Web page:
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$2 million for Deakin's Warrnambool hydrogen project

News Article Date: 
Monday, 16 December 2019

Deakin University’s Warrnambool hydrogen energy project has received a $2 million Australian Government grant.

The funding, announced today by Federal Member for Wannon Dan Tehan, will support the first stage of a hydrogen hub to enable the creation of a research, manufacturing and supply chain project in Warrnambool.

“This hub will help supply green energy at a competitive price to meet the needs of the community and power the region’s industry, transport and energy markets,” Mr Tehan said.

“The Hydrogen Council predicts the global hydrogen market will be worth around $US2.5 trillion by 2050. Australia’s Chief Scientist has also nominated hydrogen as a potential area of emerging priority and one where Australia’s current circumstances could create a competitive advantage.”

Deakin University will lead the project with Kenworth and Warrnambool City Council.

When the initial phase is complete, Deakin University will work to establish a 4.5ha hydrogen precinct site that will support fuel cell manufacturing, gas pipeline testing and the development of safety and standards protocols.

“The industry and community organisations that partner or co-locate within the Warrnambool-based precinct will also benefit,” Mr Tehan said.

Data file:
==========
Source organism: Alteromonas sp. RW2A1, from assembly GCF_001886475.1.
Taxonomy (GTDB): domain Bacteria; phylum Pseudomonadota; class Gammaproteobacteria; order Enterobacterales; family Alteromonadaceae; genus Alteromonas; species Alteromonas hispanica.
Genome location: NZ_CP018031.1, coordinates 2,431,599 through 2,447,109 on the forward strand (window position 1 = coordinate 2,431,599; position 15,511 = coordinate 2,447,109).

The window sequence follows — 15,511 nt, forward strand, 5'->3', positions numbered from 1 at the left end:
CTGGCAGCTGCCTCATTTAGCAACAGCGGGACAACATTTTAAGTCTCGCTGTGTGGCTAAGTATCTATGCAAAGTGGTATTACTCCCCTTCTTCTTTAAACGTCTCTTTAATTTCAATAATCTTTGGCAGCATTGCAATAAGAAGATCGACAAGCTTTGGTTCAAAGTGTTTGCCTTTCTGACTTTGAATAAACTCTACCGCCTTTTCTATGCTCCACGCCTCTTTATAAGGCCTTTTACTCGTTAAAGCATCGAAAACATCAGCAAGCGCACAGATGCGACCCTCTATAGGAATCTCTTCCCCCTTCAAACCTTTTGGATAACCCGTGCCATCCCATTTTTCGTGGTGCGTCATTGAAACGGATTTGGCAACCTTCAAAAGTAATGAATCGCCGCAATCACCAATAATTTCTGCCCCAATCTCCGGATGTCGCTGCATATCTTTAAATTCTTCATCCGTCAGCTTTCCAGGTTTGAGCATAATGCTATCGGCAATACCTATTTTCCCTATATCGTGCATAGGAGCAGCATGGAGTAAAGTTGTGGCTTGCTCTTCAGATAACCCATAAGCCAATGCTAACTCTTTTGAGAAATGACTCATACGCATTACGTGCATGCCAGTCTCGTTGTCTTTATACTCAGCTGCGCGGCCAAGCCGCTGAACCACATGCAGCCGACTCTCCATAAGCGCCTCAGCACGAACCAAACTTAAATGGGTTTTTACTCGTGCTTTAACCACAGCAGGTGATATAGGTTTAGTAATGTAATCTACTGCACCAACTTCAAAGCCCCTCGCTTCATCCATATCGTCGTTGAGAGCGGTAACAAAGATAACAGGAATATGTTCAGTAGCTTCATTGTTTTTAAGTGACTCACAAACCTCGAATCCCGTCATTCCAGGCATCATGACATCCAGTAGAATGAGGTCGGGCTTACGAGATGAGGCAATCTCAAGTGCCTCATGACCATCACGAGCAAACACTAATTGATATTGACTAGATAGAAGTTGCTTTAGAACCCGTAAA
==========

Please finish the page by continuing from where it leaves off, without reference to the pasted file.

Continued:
“This energy precinct will set a template for other regions that are looking to collaborate on projects that align with Government priorities.”

Warrnambool Mayor Cr Tony Herbert said the project aligned with the long-term community plan, Warrnambool 2040, which contains a goal for the Warrnambool municipality to be carbon-neutral by 2040 with energy provided by renewable sources.

“Green initiatives are also wonderful for the economy,” Cr Herbert said.

“It’s given Deakin the largest research facility in the South West and a great boost to launch into uncharted territory … it’s a great opportunity to explore the next wave.”

Deakin University’s Director Energy Dr Adrian Panow said the research at the hub would focus on how homes and industry could transition from the use of diesel and natural gas to hydrogen.

“It’s difficult to decarbonise the transport industry without hydrogen,” Dr Panow said.

“We need to take our research and scale it up to have global relevance.”

A catalyst for Deakin University’s push into hydrogen, which does not emit greenhouse gases, was hosting a forum earlier this year at which a delegation from the Swedish regional city of Mariestad presented its work on hydrogen.

Mariestad’s local government body has completed a project in which hydrogen is generated using renewable solar power. The hydrogen is used to power municipal vehicles and work is under way to use hydrogen to heat public buildings.

Warrnambool City Council signed a memorandum of understanding with Mariestad, which contains commitments to share knowledge and insights on renewable energy.


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